13 Creative DIY Deck Railing Ideas for Awesome Outdoor Fun
Nothing screams warm weather like sitting out on the deck. If you’ve been stuck inside, looking at gray skies and swirling snowstorms, you are chomping at the bit to set out the patio furniture, reflower your planters and chill out in the warm sun on the deck.
Whether the deck is located at the front or the back of your home, it is no doubt the ultimate hangout zone. Decks are ideal for weekend get-togethers with friends to kicking back with a good book and an awesome sunset. And with the right deck railing, decks can be a safe place for the kids to play or for the dog to lounge in the sun.
Deck railings not only provide safety and security but can add instant curb appeal. And the ways to build a deck railing around your home are varied, the materials limitless. Here are 13 creative ways to build a deck railing around your deck for endless outdoor fun!
How to Build a Deck Railing
A deck will add value to your home and expand your overall living area. But a deck on its own is lonely. It needs a friend and this is where a deck railing comes in.
Whether you are building a deck railing from scratch or updating a weathered one, the possibilities for how to build a deck railing and the materials can be as creative as you are. You can choose to have the deck railing match the material of the deck itself so that the focus is on the views, or you can add a contrasting material for interest and aesthetics. Whatever material you choose, think of the deck railing as the icing on the DIY cupcake. It will surely liven up your home and your outdoor fun!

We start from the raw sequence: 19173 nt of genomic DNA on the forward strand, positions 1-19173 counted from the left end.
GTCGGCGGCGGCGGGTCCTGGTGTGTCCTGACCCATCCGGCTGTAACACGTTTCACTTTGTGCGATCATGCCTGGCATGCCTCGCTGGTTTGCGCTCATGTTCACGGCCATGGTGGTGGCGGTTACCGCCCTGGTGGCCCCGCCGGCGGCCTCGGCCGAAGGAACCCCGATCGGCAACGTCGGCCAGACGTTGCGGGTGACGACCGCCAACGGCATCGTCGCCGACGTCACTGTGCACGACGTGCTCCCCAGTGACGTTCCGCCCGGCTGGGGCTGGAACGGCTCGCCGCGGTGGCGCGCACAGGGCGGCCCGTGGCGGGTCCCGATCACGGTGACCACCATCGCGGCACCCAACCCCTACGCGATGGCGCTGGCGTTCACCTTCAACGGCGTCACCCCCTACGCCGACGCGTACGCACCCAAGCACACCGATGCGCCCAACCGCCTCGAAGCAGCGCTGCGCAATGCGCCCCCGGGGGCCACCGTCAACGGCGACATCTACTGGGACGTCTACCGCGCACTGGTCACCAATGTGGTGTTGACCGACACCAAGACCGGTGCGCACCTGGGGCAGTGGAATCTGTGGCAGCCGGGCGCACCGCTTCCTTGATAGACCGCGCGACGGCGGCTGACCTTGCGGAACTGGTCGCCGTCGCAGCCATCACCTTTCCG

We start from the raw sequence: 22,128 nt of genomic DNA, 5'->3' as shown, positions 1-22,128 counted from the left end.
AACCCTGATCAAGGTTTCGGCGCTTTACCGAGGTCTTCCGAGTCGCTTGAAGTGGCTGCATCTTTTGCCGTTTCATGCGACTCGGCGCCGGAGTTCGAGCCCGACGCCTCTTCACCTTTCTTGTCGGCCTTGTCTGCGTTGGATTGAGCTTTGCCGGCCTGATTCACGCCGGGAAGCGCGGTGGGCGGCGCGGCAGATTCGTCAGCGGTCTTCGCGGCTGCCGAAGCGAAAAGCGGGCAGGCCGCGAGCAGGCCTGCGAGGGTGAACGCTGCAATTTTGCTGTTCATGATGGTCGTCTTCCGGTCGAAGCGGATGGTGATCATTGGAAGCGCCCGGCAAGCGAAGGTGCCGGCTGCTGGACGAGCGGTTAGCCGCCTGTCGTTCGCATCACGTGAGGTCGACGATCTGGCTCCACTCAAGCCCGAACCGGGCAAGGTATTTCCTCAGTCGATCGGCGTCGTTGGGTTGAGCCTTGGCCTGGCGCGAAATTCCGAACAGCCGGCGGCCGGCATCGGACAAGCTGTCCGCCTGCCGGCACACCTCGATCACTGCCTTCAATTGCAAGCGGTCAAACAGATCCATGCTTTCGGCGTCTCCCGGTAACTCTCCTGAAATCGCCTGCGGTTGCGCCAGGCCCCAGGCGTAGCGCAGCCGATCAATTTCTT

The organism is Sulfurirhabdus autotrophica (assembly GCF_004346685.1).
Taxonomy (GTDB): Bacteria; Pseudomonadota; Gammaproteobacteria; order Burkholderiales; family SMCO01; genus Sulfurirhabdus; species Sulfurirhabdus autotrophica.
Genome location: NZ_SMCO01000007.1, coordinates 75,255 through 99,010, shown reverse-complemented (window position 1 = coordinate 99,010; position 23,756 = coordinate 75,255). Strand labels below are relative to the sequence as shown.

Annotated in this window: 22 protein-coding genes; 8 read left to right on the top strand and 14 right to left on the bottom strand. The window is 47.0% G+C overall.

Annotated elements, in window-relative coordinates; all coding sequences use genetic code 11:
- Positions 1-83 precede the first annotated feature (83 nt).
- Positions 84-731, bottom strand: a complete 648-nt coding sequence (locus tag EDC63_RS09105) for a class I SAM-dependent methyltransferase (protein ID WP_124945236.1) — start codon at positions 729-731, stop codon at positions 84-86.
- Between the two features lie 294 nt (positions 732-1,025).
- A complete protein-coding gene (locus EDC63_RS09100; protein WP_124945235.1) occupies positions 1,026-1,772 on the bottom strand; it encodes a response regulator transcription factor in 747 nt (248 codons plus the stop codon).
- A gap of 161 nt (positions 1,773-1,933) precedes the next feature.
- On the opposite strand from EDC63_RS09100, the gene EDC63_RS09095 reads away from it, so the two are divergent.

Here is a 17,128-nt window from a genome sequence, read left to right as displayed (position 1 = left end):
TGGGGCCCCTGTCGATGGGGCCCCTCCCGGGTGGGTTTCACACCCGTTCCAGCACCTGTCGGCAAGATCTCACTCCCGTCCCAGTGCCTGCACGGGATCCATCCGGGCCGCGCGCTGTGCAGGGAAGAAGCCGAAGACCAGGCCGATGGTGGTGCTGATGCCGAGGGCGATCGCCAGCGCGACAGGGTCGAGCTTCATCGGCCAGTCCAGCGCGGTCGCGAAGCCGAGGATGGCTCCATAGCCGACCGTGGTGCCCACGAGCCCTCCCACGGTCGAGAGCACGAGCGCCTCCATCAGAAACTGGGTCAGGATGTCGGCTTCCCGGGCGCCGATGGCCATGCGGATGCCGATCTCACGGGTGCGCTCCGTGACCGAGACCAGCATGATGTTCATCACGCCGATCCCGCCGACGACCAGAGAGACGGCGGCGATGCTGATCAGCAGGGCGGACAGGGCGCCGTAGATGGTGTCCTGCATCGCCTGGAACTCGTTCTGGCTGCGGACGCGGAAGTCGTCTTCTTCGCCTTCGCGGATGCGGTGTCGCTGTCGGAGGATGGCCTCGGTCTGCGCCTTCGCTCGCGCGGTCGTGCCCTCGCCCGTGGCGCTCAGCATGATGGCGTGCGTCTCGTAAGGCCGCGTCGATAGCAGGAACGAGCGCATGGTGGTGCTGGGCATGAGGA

Wood Deck Railing
The blogger behind Marty’s Musings sadly has to remove some old trees. But in their place, she designs an eye-catching wooden sunburst deck railing. Marty plays with the wood pickets until she designs a multi-picket sunburst design. She advises checking the building codes in your area as a redesign forces her to ensure the vertical pickets are no wider than 5” apart. Because, yikes, no one wants a child’s head stuck between railings!
Marty simply nails the pickets in place and cuts off any excess trim. Not only is the sunburst design attractive, but it also offers her a lot of privacy.
Are you familiar with Chippendale deck railing? It’s a beautifully intricate deck railing design style that while labor-intensive has a stunning end result. Chippendale railing works best with posts spaced 3-7’ apart.
Virginia blogger SweetPea Paula has two Chippendale railings that flank her front door. When she discovers wood rot on one section, she decides it best to rebuild both railings from scratch. She uses pressure-treated 2x4 and 2x2 wood, using the old railings as her template. A miter saw ensures perfect angled cuts for this detailed design with wood glue and screws to ensure the structural integrity of the railing. She advises lots of clamps to hold such a detailed project together during the building process!